Patricia Huntsman talks about the Island’s “creative economy”

LIFT Startups is inviting entrepreneurs and creatives from across the Island to join us in the Comox Valley for our third WinterpreneurFest event on February 1. Tickets are available online. This year our event is sponsored by The Creator Space and we’re drawing attention to the “cultural entrepreneurs” who are making economic shift happen on the Island. To help us understand the importance of this sector, we’ve invited Patricia Huntsman to be our keynote on February 1. Also on the agenda are presentations from cultural entrepreneurs in music (Avigdor Schulman), painting (Esther Sample), dance (Gwen Spinks), theatre (Kymme Patrick), film (Daniel Kooman), and publishing (Ian Adams). We’ll wrap things up with one of our signature We’ll wrap things up with one of our signature #WeAreYQQ entrepreneur after parties thanks to #WeAreYQQPartyCrew Boss Leanne Zdebiak-Eni and our amazing volunteers. Below is my interview with Patricia (PH) about her work and the “cultural economy” on the Island.

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HPM: Who is Patricia Huntsman, and why should we be interested in what you have to say about our Island “cultural economy?”

PH: I’m a cultural policy and planning consultant. I’m based in BC and I’ve been running my consultancy since 2009. Before that, I worked nationally and internationally in senior roles in the creative industry.

The topic of cultural entrepreneurship and economy is timely. It has been said that “Where oil was the primary fuel to the 20th-century economy, creativity is the fuel to the 21st century.”  I think this quote resonates with what we’re seeing on the Island.

In Canada, there’s a 53.4 billion dollar direct impact of cultural goods and services on our economy. This is surpassing agriculture, forestry, and fishing combined. People on the Island – anywhere, really – should be interested in learning more about the economic value of culture, and why we should support and invest in it. Perhaps more importantly, we should know how to leverage it to achieve both community and economic development aims.

HPM: I’ve used the term “cultural economy” to describe this, but I think you use another term. Can you explain?

PH: When people talk about the “cultural economy,” they are often referring to what is globally understood as the “creative economy,” which is a concept that describes creativity as it applies to an entire economy.

Part of what I do is to help people understand the language of (and know the difference between) culture, cultural industries, creative ecosystems, and the creative economy. A creative economy is one driven by ideas, innovation, knowledge, diversity, collaboration, and creativity. It encompasses the creative industries in which ideas and intellectual property produce value and generate wealth. It is the combined complex collection of industrial, creative, and cultural service sectors.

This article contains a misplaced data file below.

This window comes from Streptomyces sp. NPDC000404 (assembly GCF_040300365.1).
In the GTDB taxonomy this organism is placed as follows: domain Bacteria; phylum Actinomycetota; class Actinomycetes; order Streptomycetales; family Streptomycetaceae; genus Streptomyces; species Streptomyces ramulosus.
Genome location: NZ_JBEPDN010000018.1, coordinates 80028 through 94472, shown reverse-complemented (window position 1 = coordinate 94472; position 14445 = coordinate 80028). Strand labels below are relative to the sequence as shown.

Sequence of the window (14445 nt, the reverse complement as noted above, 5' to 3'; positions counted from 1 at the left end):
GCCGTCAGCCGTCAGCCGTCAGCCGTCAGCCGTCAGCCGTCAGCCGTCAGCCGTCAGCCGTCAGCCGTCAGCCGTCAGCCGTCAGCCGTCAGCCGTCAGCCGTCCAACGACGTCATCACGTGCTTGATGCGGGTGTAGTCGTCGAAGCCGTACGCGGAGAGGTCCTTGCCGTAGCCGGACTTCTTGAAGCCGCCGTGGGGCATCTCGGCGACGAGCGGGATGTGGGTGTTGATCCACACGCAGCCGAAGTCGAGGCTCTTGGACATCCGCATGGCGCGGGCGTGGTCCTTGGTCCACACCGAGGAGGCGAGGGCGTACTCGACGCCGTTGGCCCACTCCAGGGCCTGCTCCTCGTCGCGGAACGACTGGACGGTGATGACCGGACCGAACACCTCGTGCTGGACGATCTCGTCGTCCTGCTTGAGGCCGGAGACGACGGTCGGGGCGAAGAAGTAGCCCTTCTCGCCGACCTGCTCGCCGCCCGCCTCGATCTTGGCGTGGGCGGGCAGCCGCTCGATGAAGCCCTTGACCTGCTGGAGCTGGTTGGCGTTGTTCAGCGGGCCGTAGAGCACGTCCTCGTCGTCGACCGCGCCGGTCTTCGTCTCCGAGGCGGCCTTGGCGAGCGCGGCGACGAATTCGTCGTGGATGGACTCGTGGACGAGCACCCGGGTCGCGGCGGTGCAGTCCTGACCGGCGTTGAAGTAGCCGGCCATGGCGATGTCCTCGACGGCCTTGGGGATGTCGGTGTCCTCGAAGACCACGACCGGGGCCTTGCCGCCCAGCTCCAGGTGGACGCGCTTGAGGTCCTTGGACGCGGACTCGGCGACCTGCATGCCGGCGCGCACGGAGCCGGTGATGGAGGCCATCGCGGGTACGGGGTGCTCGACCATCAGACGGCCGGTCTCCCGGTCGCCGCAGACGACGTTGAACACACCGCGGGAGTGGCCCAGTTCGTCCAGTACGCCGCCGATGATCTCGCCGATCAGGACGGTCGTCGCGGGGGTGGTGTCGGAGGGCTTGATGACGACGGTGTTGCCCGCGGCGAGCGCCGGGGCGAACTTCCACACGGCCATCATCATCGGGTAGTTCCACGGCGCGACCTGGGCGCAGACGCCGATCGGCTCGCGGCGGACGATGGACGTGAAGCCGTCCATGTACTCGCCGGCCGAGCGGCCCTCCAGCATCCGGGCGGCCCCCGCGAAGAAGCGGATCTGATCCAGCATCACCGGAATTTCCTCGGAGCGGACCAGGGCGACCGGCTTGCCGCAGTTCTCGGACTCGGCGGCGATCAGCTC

HPM: What can we be doing to support growth in the “creative economy” in our Island communities?

PH: We’re lucky. Vancouver Island is already seeing emerging creative clusters and hubs. These provide wonderful opportunities for the incubation of ideas, networking, and cultural production.

By cultural clusters and hubs I mean the geographic area where there are concentrations of cultural activities, bringing people together. These can be arts and cultural venues, cultural businesses, or creative industries. Cultural clusters and hubs can regenerate neighbourhoods and attract new residents and services. A great example is the Fernwood neighbourhood in Victoria, or Tin Town in Courtenay. You can see the impact in what’s emerging in Cumberland.

I’ve been able to work with several Island communities and organisations that want to benefit from the creative economy. My approach is to help communities grow their cultural ecosystem using a place-based approach: understanding and valuing “Who You Are” and “How You Live” as a community. This gets away from the “hype” that sometimes surrounds the  enthusiasm about the “creative economy.” It grounds it, makes it more authentic and meaningful to the larger community.

HPM: Any last words?

PH: Yes. Culture and creativity are vital to building strong, sustainable, and vibrant communities. We’re seeing this around the world. Culture and creativity are significant drivers and enablers of our local economies and our communities.

I’m delighted to be part of the third LIFT WintrepreneurFest. These kinds of events are important opportunities for Island creatives and entrepreneurs to connect, to learn, and to grow. Cultivating this mix of culture, technology and entrepreneurship in communities is where I flourish. Thank you for inviting me to be your keynote!

by Hans Peter Meyer,
founder of LIFT Startups
@hanspetermeyer on Twitter

FMI about Patricia Huntsman please see:

WinterpreneurFest3 Special Event Sponsor
Thanks to WinterpreneurFest3 Special Event Sponsor The Creator Space at in the Comox Valley.

LIFT Solution Sponsors and Community Partners
LIFT Startups provides collaborative business and marketing services and experiences on Vancouver Island and beyond.

LIFT is generously supported by the following

Solution Sponsors:

Sure Copy Courtenay,  Mastermynde Strategy, 50th Parallel PR, Finneron Hyundai, Jabin Postal Films, Presley & Partners, 98.9 The GOAT, and

Community Partners:

Atlas Cafe, Island Word, My Tech Guys, McKinnon Photography, Gladstone Brewing, Island Soul Films, Investors’ Group, The Creator Space, and Douglas Magazine

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